Religion and fantasy

Gross Family argross at
Wed Jul 25 07:44:52 EDT 2001

> > Ros:
> > >Yes, I usually react the same way. I adore the Narnian books and Zenna
> > >Henderson's "People" books, but am still uneasy with the preaching
> inherent
> > >in them. I think these work because the story and the characters are
> > >strong,
> > >and because the religious elements have such a strong archetypal power,
> but
> > >I still don't like the fact that I am being preached at (please note
> I
> > >absolutely *love* these books).
> > It depends on the book.  I'm quite fond of some preachy books, (although
> > specifics escape me at the moment, but I'm quite sure it's true.)  But
> > others (particularly if the book was mediocre to begin with) are too
> > and I would rather discard the book.  As I said before, it's farily
> subtle,
> > books that are blantantly preachy (Narnia) are sometimes less upsetting
> then
> > books where the whole undercurrent of the books is trying to convert
> > readers, without any overt religion...of which I cannot think of an
> example.
> > Rebecca

Fiona wrote:

> I have to say that I still find it extraordinary that the Narnia books are
> described as preachy when, to me, they are simply of their time: written
> a Christian writer about children from a country dominated by the
> faith and aimed an  audience largely made up of the same. I honestly
> see that a book is preachy when it simply reflects the current theological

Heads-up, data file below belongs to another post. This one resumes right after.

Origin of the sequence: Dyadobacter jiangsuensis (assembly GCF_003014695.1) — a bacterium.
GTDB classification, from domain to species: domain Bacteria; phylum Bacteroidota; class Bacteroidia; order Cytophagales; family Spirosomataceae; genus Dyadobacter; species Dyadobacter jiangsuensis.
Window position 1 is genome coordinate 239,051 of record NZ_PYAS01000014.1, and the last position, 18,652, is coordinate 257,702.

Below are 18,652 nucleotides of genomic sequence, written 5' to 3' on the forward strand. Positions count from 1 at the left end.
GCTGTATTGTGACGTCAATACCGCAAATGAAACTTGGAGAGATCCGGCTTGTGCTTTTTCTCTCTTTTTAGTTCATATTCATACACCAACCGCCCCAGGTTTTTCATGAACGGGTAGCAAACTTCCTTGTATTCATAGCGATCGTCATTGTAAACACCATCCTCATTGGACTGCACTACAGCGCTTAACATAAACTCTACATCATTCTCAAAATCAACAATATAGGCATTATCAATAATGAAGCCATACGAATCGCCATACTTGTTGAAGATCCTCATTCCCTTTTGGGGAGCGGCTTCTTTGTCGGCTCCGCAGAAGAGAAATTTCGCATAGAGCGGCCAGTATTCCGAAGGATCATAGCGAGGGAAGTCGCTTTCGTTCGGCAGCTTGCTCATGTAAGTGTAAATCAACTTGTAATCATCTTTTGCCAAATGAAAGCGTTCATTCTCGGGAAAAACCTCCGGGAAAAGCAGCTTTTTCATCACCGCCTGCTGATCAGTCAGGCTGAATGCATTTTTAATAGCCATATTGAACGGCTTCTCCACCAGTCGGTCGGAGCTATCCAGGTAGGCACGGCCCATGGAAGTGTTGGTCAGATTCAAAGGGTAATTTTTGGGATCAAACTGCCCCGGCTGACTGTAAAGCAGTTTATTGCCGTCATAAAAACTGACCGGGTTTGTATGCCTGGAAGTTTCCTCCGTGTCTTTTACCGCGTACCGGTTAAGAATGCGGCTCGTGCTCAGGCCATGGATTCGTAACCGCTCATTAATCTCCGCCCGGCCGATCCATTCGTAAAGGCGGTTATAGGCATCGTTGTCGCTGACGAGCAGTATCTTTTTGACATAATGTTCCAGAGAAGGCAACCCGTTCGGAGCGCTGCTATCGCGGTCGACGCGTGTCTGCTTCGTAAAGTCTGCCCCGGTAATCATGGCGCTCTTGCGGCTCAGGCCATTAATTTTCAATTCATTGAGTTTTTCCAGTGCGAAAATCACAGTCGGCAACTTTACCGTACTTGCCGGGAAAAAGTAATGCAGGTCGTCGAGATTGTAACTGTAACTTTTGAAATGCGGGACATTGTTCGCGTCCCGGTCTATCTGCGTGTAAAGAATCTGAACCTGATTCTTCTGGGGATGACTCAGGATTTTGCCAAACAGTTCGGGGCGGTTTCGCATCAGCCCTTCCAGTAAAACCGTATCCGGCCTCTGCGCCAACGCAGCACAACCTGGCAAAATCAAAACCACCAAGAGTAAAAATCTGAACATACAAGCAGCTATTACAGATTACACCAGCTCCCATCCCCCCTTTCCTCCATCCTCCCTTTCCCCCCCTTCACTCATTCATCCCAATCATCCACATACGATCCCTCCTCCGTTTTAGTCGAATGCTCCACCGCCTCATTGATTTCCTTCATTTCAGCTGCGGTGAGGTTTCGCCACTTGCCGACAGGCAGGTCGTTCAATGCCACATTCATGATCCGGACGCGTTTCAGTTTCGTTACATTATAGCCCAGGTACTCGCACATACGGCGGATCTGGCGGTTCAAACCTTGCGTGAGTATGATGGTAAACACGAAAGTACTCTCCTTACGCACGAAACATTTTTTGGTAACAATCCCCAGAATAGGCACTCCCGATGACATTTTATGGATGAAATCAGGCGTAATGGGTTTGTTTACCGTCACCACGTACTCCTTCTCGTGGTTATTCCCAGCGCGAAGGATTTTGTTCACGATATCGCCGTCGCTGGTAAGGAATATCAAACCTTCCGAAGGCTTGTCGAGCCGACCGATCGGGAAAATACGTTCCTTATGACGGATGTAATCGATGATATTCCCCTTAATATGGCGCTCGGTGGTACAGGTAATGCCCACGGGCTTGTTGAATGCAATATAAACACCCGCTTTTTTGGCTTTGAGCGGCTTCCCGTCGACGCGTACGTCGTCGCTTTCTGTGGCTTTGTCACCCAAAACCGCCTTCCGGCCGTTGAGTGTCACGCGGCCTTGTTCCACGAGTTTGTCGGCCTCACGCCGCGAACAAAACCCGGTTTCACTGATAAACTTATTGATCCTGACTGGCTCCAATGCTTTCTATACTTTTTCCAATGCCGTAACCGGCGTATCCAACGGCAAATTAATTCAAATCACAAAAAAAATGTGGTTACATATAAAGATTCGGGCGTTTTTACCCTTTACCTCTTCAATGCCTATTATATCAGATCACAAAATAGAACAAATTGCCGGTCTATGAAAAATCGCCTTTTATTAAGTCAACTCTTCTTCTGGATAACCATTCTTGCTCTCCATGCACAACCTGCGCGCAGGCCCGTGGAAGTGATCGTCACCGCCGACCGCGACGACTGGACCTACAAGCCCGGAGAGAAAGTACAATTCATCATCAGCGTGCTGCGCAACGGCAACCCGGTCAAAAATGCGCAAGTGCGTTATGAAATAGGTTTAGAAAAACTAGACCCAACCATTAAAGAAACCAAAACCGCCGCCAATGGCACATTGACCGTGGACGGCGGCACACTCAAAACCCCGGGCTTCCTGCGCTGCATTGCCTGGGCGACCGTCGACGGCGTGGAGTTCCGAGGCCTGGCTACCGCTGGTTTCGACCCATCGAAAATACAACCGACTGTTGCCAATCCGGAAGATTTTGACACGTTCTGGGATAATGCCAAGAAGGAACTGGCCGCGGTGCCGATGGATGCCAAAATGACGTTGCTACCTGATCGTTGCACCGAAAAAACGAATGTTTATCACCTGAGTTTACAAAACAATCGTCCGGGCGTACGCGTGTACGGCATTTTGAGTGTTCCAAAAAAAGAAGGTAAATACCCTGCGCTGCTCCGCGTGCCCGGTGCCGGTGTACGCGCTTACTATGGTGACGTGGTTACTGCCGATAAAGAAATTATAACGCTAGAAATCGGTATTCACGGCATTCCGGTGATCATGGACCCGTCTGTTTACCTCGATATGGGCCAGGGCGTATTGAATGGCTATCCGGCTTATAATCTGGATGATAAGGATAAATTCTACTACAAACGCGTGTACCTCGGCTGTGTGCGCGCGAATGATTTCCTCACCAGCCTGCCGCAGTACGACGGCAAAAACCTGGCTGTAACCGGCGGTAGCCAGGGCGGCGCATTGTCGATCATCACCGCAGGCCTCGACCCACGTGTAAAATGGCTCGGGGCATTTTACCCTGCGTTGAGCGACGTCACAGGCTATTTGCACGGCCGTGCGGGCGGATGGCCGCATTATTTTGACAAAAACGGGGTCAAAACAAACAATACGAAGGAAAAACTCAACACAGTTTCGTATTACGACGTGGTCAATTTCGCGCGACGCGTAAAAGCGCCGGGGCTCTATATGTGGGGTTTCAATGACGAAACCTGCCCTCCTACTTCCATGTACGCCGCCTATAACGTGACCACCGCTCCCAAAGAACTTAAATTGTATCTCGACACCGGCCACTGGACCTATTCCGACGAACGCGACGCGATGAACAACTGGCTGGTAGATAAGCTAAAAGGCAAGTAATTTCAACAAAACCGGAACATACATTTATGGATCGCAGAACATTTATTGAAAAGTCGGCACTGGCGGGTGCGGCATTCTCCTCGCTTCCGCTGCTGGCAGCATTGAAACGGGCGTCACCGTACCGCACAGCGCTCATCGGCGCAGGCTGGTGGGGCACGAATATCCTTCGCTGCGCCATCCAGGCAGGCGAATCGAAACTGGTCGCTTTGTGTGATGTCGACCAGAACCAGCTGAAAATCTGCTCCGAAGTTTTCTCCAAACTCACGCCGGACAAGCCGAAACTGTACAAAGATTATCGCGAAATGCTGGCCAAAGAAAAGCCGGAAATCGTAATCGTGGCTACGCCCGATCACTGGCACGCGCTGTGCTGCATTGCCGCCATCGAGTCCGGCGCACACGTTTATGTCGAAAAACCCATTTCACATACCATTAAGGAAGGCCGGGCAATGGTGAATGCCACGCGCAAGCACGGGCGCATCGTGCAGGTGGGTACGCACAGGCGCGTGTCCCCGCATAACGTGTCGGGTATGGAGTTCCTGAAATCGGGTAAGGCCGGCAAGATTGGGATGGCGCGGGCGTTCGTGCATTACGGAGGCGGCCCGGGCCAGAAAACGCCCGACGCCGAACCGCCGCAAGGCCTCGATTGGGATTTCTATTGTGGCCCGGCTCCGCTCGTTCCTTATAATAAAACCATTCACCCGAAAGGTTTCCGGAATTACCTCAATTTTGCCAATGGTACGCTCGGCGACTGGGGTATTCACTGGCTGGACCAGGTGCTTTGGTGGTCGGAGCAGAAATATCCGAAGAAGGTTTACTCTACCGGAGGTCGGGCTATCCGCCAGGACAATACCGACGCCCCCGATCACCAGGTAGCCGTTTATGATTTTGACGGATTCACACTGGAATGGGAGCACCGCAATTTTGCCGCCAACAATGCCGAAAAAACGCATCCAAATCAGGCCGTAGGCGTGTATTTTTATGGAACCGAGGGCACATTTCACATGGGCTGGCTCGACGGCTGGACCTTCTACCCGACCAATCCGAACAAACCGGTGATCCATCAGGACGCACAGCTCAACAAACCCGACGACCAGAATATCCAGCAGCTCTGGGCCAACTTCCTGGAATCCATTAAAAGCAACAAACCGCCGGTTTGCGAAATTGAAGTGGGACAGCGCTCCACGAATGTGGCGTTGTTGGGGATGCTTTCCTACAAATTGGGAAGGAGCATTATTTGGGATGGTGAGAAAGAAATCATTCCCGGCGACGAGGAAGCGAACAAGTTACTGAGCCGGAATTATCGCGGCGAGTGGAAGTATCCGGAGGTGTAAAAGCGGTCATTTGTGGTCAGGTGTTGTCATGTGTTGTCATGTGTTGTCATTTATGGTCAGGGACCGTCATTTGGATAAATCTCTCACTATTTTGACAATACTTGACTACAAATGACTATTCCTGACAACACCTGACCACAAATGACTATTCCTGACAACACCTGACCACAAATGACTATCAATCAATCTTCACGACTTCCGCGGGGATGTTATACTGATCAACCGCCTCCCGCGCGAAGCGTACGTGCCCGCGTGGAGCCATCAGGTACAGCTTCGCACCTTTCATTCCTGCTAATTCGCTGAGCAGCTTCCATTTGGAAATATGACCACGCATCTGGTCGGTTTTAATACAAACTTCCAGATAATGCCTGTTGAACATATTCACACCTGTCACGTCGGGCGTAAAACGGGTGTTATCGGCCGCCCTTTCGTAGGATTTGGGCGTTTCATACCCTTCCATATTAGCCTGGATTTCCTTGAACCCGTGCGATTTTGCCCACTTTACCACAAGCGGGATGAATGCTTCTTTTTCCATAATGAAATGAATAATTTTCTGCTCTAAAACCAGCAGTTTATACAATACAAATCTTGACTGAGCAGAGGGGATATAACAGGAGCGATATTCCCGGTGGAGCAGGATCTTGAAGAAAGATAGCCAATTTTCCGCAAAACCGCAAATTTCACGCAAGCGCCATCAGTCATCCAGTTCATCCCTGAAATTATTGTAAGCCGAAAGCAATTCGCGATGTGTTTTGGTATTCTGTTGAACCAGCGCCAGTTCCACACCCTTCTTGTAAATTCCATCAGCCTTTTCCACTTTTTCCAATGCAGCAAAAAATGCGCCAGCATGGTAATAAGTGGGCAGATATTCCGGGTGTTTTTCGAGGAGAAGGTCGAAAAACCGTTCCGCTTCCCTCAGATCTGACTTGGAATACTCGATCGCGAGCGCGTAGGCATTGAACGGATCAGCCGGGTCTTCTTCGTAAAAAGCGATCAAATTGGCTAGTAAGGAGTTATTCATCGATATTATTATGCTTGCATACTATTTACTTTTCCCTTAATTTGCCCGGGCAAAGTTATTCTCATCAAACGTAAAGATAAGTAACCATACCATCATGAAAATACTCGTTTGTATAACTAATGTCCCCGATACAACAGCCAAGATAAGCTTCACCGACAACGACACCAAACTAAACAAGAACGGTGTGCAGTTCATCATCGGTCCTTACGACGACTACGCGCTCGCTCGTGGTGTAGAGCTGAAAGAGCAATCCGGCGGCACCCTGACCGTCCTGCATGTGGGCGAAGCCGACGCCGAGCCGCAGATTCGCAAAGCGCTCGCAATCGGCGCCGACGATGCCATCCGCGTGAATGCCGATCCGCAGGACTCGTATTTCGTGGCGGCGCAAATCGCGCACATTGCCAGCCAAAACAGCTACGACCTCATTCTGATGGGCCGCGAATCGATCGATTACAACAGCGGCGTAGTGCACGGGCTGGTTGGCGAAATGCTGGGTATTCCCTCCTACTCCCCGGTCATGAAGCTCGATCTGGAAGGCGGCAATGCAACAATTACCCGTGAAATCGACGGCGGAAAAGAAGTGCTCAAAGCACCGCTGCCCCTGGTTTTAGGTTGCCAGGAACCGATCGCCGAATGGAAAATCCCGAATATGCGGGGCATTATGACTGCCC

> majority of its country of origin and target audience, for which it's
> Christian slant would have huge resonance. Naturally if the Narnia books
> were written today it would be different as the UK (for whom the book was
> originally published) is no longer dominated to the same degree by
> Christianity (nor any religion for that matter) and it's no longer
> considered PC to over emphasise one religion over any other . Also I think
> it is wrong to impose modern ideals on books published in the past - you
> might as well condemn the old Empire Atlases, with their huge bias towards
> the British Empire, or discount Dickens and Austen for their male bias and
> lack of ethnic characters, rather than accepting them for the historical
> relic that they are and enjoying the story

Even in Lewis's time, not all British people were even nominally Christian,
let alone believing Christians. When you're not Christian, books that assume
that Christianity is the most "real" religion feel preachy. As a Jew (albeit
not wholly practising), I find the Christian belief that Lewis would have
shared (though I am aware not all Christians feel this way), that
Christianity is the most "true" religion, patronising. I have to say that I
feel that the Narnian stories *are* "preachy", even though I love them.


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